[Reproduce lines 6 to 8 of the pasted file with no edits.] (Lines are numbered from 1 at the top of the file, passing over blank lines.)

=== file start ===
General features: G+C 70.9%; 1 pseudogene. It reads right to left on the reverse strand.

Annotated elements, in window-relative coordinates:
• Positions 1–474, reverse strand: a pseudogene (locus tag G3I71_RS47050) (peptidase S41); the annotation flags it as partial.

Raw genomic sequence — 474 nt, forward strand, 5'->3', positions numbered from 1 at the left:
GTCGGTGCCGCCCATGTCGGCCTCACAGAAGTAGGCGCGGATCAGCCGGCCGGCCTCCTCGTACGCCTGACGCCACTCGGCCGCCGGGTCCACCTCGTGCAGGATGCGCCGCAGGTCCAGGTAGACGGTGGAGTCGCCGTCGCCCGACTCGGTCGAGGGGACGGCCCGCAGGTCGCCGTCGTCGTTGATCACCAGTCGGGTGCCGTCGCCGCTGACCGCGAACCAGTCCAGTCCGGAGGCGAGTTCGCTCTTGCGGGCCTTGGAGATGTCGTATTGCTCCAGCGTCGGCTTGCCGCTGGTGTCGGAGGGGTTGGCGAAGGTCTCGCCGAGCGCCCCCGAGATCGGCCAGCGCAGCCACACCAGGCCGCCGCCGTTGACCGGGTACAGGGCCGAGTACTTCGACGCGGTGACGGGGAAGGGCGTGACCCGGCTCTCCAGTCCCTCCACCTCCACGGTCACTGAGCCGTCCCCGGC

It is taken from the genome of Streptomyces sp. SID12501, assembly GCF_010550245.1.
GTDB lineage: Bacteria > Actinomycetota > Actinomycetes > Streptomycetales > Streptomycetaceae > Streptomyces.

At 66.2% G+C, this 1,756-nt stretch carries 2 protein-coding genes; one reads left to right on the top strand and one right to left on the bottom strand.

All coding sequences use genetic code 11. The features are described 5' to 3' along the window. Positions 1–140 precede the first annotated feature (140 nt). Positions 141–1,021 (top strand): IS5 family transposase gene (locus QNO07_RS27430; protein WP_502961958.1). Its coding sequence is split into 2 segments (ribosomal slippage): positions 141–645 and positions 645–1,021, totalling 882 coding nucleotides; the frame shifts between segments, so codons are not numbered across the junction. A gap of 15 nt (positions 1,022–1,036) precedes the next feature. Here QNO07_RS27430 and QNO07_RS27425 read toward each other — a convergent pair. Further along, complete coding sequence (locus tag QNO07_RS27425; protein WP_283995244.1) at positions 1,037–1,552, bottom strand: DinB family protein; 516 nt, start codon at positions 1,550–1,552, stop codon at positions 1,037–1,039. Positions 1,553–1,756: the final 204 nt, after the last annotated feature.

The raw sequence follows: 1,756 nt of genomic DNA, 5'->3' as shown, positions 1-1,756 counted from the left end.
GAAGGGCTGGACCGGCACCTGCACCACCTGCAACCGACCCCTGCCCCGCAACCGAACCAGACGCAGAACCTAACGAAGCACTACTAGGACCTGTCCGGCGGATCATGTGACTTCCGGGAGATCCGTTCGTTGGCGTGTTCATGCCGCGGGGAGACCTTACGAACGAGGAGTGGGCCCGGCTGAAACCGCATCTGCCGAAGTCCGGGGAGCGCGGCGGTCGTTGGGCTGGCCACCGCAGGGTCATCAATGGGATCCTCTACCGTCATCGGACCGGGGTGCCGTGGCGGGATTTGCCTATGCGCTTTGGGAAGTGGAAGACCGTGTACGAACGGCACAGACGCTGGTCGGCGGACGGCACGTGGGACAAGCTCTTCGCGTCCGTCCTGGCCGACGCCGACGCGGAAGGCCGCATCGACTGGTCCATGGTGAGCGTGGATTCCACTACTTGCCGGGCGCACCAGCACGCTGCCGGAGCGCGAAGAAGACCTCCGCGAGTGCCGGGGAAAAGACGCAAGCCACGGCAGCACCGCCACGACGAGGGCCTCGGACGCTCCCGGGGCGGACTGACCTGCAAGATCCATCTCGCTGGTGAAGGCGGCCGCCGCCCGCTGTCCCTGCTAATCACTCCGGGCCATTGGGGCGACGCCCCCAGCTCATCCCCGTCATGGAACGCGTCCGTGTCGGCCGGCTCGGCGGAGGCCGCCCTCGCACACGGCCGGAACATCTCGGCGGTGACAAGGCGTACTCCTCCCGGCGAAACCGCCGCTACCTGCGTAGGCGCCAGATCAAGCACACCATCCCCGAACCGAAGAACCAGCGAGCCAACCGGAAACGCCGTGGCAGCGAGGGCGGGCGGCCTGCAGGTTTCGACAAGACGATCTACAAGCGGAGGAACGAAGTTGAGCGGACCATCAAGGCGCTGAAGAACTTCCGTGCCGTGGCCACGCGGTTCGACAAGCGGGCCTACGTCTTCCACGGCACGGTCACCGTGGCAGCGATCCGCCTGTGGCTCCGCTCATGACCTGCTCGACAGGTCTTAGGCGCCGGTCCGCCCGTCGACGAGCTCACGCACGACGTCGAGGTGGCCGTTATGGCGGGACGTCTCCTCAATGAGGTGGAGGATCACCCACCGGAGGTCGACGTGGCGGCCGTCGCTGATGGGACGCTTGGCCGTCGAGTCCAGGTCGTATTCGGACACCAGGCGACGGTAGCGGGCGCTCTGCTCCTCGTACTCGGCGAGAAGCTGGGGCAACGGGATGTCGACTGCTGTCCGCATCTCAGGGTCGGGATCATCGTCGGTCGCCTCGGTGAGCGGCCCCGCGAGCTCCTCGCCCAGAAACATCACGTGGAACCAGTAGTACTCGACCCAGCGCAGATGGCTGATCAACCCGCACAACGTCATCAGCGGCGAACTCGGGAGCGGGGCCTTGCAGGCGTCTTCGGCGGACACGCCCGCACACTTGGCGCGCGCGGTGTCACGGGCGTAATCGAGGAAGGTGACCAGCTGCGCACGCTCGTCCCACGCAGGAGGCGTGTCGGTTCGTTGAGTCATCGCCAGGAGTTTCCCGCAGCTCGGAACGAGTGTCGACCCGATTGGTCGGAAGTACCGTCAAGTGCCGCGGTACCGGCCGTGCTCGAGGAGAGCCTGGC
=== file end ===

It is taken from the genome of Streptomyces sp. SID12501, assembly GCF_010550245.1.
GTDB lineage: Bacteria > Actinomycetota > Actinomycetes > Streptomycetales > Streptomycetaceae > Streptomyces.

At 66.2% G+C, this 1,756-nt stretch carries 2 protein-coding genes; one reads left to right on the top strand and one right to left on the bottom strand.